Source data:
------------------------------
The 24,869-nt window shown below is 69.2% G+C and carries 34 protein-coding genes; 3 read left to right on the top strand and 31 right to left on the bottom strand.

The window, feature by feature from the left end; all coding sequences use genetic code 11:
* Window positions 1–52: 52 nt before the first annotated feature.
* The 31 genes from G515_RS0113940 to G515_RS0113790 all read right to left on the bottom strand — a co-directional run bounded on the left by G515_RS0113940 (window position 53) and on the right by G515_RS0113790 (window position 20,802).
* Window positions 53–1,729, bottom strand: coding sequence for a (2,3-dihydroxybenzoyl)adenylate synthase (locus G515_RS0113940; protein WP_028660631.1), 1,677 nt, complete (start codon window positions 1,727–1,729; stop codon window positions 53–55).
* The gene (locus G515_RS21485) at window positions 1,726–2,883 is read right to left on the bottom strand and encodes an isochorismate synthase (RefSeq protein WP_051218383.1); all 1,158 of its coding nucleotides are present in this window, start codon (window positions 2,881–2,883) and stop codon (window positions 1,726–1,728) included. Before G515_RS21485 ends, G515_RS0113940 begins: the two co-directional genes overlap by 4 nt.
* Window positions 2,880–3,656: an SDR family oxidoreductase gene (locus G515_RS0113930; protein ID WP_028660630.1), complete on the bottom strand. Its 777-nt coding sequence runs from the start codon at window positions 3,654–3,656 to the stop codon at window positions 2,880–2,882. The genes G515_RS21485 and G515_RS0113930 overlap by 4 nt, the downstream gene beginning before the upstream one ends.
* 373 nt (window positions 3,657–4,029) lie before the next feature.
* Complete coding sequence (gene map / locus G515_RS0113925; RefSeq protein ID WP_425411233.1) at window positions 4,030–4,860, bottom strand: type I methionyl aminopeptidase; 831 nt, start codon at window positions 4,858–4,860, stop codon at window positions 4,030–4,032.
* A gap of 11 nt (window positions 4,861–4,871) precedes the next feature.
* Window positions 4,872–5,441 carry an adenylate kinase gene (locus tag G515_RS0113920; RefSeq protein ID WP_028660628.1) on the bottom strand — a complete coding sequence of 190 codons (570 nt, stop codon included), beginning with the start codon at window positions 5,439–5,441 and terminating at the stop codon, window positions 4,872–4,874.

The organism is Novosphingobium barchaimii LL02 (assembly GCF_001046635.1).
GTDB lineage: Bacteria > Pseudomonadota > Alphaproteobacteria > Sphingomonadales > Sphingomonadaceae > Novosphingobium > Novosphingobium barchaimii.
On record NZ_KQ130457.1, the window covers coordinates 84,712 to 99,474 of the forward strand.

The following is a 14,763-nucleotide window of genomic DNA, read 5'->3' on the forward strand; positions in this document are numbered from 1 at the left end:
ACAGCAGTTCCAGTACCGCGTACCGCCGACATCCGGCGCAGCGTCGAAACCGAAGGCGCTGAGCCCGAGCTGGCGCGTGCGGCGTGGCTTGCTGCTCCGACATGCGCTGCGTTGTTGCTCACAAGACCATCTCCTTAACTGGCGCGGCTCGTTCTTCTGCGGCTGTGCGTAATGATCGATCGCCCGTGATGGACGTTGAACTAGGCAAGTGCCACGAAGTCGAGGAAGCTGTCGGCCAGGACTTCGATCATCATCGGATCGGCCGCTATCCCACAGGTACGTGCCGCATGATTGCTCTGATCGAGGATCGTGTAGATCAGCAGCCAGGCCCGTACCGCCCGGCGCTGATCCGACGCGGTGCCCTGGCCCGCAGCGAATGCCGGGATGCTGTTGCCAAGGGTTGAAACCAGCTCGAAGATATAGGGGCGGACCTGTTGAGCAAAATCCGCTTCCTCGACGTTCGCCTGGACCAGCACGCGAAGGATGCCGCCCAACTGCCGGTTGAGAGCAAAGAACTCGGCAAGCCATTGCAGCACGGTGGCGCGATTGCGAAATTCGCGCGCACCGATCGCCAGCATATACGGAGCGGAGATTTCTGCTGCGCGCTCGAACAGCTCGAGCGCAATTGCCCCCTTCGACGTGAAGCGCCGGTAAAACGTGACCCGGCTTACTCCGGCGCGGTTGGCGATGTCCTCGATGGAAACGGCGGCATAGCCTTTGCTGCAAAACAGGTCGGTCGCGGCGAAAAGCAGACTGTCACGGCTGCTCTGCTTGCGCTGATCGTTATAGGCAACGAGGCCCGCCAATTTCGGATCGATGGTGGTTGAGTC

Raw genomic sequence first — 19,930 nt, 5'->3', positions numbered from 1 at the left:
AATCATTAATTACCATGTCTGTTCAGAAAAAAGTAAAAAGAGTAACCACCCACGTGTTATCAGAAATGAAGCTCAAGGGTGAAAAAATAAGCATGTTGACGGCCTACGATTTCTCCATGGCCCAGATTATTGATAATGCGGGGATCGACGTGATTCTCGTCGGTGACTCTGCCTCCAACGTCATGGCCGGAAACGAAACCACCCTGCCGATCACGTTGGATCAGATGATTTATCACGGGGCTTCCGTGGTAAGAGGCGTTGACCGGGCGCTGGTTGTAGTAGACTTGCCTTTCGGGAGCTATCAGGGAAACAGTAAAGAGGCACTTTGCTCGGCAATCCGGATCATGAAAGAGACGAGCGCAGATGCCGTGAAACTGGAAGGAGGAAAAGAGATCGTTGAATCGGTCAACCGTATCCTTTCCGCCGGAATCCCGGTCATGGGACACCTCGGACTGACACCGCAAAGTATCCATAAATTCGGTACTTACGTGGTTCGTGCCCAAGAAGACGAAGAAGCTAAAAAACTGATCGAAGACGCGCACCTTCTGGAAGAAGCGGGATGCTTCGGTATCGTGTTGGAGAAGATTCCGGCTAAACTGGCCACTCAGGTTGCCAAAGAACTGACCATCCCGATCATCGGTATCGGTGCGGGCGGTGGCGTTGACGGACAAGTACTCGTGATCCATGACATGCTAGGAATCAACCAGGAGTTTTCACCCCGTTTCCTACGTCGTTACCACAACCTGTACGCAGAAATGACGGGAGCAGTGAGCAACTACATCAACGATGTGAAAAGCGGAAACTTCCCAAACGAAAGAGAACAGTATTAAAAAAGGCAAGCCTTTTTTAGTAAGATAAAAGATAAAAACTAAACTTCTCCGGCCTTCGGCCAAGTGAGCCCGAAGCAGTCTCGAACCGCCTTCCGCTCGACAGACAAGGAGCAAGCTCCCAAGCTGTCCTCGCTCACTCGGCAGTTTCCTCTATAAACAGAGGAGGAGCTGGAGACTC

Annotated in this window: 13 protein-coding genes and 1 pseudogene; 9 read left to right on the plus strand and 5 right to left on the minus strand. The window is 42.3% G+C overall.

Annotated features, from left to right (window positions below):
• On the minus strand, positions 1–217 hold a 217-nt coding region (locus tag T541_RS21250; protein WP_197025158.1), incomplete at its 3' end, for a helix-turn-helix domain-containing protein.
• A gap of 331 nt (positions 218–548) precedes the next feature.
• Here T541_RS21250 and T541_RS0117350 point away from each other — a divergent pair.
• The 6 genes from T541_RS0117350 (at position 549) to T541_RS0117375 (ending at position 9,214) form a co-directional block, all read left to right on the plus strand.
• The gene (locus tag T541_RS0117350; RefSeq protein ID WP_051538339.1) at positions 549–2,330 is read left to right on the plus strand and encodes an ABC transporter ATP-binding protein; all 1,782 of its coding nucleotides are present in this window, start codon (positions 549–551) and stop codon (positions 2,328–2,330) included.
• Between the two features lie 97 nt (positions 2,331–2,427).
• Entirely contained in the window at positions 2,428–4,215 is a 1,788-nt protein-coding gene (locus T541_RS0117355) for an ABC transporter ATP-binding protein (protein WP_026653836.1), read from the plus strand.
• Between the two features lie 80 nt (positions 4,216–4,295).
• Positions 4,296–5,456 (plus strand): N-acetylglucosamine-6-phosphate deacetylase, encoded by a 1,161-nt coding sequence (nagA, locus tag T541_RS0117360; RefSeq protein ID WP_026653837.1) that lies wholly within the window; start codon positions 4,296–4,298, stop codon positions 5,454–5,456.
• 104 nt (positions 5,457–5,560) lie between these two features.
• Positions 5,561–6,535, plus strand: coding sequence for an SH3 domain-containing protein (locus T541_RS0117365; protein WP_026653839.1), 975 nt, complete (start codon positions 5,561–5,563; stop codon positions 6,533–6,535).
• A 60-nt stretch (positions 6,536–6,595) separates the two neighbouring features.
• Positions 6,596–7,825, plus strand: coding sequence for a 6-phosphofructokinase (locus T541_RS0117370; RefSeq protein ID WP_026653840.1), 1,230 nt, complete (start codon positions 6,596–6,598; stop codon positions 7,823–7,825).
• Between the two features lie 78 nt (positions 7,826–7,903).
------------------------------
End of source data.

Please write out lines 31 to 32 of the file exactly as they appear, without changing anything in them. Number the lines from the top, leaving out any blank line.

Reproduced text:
• Positions 5,561–6,535, plus strand: coding sequence for an SH3 domain-containing protein (locus T541_RS0117365; protein WP_026653839.1), 975 nt, complete (start codon positions 5,561–5,563; stop codon positions 6,533–6,535).
• A 60-nt stretch (positions 6,536–6,595) separates the two neighbouring features.